So advertising now looks a lot more like a gesture exchange than an interruption.

    Just ask our friend Steve. ; )

    P.S. The only way newspapers will win is to move from the big advertising one to many relationship, to the small attention one to one relationship.
    They don’t need to turn the ship, they need a fleet of smaller boats.

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  • It is not worthwhile to try to keep history from repeating itself, for man’s character will always make the preventing of the repetitions impossible.
    – Mark Twain in Eruption

    During the years 1870 to 1900, daily newspapers quadrupled in number from 489 to 1,967. Circulation (aggregated) rose from 2.6 million to 15 million copies. Weeklies grew from approximately 4,000 to 12,000 in number, mostly in rural areas.
    The US population doubled during that period. The enormous growth of publications signaled something else going on: as Arthur Schlesinger, Sr. called it “the rise of the city”. And that condition was accelerated principally due to mechanization, industrialism and a greatly expanded communications network that included:
    Widespread use of electricity fueling industry and light bulbs (helps in the convenience to read).
    Invention of the telephone by Bell (reached one phone per 100 households by 1900) and intercity lines covered the country.
    Western Union quadrupled its telegraph lines between 1880 and 1900.
    Railroads expanded its miles of track from 93,000 to 193,000 miles.
    And probably most important for publications, the federal postal service’s expansion of services combined with the Postal Act of 1885 (provided a 1-cent-a-pound rate for newspapers and magazines) paved the way for low-cost delivery of publications.
    Introduction of the typewriter and adding machine facilitated the faster pace needed to handle the complexity of correspondence and record keeping.
    The socio-economic life of the US greatly changed and thus brought incredible growth and opportunity for journalism, which was seized by the publishing world.
    As an example, Pulitzer’s New York enterprise (NY World in the mid-1890’s) showed a $10 million valuation and $1 million net profit. Translated into 2005 dollars as a percent of GDP, that’s $8.2 billion and considering that the World was just operating in the NY market, it makes Google look like retail shoe store. As the winds of change would have it, even from that lofty perch the World was defunct by the 1930’s.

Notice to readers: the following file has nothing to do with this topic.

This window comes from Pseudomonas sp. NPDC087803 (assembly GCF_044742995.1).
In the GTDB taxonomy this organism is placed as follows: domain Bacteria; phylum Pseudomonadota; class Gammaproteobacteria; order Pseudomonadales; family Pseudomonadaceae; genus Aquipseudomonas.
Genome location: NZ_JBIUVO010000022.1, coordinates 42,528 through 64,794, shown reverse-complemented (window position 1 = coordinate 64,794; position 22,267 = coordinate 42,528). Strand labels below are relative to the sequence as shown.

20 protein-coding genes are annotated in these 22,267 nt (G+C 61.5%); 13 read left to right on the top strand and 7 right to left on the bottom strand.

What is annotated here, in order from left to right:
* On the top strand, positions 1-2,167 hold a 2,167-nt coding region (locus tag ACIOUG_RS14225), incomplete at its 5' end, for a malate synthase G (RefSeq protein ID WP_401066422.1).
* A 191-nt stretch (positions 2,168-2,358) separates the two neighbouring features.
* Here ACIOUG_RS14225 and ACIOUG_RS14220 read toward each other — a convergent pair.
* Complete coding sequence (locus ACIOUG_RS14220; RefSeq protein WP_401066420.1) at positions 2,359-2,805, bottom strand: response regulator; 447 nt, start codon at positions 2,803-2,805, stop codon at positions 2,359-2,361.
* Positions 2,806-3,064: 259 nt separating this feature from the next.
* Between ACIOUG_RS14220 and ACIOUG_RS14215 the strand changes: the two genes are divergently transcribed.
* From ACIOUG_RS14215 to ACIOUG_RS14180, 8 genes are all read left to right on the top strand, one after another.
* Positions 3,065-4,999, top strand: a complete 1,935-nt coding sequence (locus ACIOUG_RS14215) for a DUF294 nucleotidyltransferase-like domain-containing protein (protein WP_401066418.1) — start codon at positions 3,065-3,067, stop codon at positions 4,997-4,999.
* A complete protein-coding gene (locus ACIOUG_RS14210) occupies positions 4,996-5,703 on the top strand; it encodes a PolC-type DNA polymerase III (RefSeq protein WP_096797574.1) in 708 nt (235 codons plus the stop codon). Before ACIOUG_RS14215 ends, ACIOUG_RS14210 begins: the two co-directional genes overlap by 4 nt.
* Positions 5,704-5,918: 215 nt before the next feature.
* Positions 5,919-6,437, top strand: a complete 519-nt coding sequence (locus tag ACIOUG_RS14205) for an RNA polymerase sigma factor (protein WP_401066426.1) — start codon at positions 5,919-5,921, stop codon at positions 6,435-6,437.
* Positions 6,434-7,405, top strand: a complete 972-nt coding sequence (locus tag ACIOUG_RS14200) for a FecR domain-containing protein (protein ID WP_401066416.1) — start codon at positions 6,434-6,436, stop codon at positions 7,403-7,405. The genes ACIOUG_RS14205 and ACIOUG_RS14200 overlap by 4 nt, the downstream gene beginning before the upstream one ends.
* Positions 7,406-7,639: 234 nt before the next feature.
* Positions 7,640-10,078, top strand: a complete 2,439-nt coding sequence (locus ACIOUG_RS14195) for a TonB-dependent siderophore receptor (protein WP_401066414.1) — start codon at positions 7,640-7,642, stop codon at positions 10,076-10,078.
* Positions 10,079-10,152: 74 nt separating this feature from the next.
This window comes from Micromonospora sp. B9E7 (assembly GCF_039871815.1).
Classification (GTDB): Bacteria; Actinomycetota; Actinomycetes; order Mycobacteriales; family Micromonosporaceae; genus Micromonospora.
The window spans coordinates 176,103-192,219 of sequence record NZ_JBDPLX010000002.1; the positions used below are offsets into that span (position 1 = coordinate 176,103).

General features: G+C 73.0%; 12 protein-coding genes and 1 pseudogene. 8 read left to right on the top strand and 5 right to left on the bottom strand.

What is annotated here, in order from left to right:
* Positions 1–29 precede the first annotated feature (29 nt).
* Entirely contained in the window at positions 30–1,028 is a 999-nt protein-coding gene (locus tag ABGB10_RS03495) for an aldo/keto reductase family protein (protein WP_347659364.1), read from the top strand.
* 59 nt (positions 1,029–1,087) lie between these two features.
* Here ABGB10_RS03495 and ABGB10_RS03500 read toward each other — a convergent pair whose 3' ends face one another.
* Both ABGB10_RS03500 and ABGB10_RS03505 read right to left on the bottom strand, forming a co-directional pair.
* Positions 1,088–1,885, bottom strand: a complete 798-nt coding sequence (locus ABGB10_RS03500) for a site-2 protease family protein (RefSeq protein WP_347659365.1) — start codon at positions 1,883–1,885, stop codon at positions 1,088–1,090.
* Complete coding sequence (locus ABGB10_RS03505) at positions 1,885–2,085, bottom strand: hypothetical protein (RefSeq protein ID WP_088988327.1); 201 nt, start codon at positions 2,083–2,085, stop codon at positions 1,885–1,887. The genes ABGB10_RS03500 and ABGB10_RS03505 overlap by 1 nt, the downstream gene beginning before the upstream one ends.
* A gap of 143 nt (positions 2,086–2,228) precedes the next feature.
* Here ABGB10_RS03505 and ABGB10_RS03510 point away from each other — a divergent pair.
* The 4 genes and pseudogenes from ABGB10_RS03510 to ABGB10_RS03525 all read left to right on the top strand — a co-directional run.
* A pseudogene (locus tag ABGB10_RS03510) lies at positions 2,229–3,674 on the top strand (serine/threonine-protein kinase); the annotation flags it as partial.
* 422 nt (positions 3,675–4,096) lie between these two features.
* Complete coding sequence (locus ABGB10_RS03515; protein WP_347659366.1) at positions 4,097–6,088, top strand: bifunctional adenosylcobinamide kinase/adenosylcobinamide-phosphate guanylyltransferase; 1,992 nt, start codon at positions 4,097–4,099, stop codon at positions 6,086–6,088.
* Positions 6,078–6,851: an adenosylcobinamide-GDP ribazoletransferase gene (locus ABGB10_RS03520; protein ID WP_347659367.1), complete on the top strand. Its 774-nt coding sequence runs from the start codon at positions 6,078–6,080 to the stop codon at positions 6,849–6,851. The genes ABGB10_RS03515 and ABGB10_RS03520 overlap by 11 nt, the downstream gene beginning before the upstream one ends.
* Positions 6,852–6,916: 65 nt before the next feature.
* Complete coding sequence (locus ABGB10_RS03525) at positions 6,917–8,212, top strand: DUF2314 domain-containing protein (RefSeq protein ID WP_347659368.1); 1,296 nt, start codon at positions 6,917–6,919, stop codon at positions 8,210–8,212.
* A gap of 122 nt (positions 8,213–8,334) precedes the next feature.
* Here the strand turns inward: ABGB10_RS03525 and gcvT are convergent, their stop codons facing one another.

Newspaper and magazine share of market for ad dollars decreased by nearly 36% (from 1935 to 1980) after the introduction of radio and television. The fact that newspapers remained strong profit centers reflected the rapid growth in advertising expenditures that outstripped their loss of market share.
    Newspapers have been profit harvesting for the past thirty years. That practice is over and the plight of the Inquirer and Daily News is emblematic of that.
    Socio-economic change similar in scope to the latter part of the 19th century is upon us again. Print publishing is, after all, a manufacturing enterprise and prospered during the industrial evolution as a result. Anyone foolish enough to buy a newspaper today with the notion that the profit harvesting will continue or that you can tweak the product to meet the socio-economic challenges of this period will suffer great disappointment.
    The market share for printed products in their current form will diminish greatly over the next decade. Again, technology merely facilitates and influences the socio-economic trends and is not the cause. Newspapers have lost touch with their readers and failed to represent the context of a complex society within which news reporting must operate. Journalists can restore it insofar as they relinquish their bias for the format and embrace the call of society for context and meaning and deliver it in the ways available to them.